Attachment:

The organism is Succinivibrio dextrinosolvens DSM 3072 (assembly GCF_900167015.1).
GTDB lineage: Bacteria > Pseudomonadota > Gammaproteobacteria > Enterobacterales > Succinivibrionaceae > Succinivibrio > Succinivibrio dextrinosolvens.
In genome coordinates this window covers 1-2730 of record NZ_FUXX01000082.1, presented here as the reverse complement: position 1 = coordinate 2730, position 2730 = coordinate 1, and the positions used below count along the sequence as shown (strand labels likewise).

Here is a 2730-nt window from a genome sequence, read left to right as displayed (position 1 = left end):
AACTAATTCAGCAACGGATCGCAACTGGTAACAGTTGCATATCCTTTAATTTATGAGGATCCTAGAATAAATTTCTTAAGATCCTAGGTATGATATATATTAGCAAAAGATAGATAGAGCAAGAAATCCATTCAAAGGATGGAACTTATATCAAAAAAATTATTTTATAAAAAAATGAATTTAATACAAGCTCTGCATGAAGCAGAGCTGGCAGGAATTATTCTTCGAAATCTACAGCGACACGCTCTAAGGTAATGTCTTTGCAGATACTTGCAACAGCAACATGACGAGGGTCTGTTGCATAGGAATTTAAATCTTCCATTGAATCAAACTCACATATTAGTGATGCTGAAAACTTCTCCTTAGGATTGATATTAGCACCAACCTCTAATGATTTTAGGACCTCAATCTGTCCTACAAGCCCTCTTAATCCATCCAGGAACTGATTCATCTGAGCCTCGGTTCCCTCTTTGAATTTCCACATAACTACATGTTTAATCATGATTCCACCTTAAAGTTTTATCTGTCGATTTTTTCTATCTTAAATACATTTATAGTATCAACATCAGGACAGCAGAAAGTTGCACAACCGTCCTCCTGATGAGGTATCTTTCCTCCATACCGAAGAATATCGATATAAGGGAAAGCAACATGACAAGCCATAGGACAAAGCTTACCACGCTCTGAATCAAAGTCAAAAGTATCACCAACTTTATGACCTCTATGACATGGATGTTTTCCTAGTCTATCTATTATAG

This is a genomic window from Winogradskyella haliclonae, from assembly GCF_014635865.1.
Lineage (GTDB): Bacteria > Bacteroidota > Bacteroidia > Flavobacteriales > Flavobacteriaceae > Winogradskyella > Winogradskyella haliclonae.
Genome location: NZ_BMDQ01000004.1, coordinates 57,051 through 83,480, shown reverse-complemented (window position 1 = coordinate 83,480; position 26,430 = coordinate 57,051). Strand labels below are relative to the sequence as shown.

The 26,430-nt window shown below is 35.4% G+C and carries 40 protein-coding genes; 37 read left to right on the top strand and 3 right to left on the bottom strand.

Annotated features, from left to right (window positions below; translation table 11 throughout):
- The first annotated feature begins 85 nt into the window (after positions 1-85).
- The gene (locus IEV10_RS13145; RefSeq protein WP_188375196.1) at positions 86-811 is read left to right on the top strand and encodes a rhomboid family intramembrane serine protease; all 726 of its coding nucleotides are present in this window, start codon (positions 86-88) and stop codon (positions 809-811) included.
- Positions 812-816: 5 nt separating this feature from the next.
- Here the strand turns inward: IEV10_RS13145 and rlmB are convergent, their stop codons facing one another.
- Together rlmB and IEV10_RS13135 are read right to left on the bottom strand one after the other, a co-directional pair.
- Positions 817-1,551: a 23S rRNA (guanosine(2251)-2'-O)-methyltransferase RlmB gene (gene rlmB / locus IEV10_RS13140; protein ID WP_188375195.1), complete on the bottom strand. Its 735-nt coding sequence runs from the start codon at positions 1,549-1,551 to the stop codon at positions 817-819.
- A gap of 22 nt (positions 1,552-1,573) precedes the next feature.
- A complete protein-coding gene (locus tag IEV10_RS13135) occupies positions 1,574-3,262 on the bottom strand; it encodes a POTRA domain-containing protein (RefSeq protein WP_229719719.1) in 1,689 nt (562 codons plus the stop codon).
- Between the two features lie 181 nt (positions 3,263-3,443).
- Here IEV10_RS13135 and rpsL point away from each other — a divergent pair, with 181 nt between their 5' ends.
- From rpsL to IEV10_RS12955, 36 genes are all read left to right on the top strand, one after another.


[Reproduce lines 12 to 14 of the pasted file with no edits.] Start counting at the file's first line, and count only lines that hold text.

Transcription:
- The gene (locus IEV10_RS13145; RefSeq protein WP_188375196.1) at positions 86-811 is read left to right on the top strand and encodes a rhomboid family intramembrane serine protease; all 726 of its coding nucleotides are present in this window, start codon (positions 86-88) and stop codon (positions 809-811) included.
- Positions 812-816: 5 nt separating this feature from the next.
- Here the strand turns inward: IEV10_RS13145 and rlmB are convergent, their stop codons facing one another.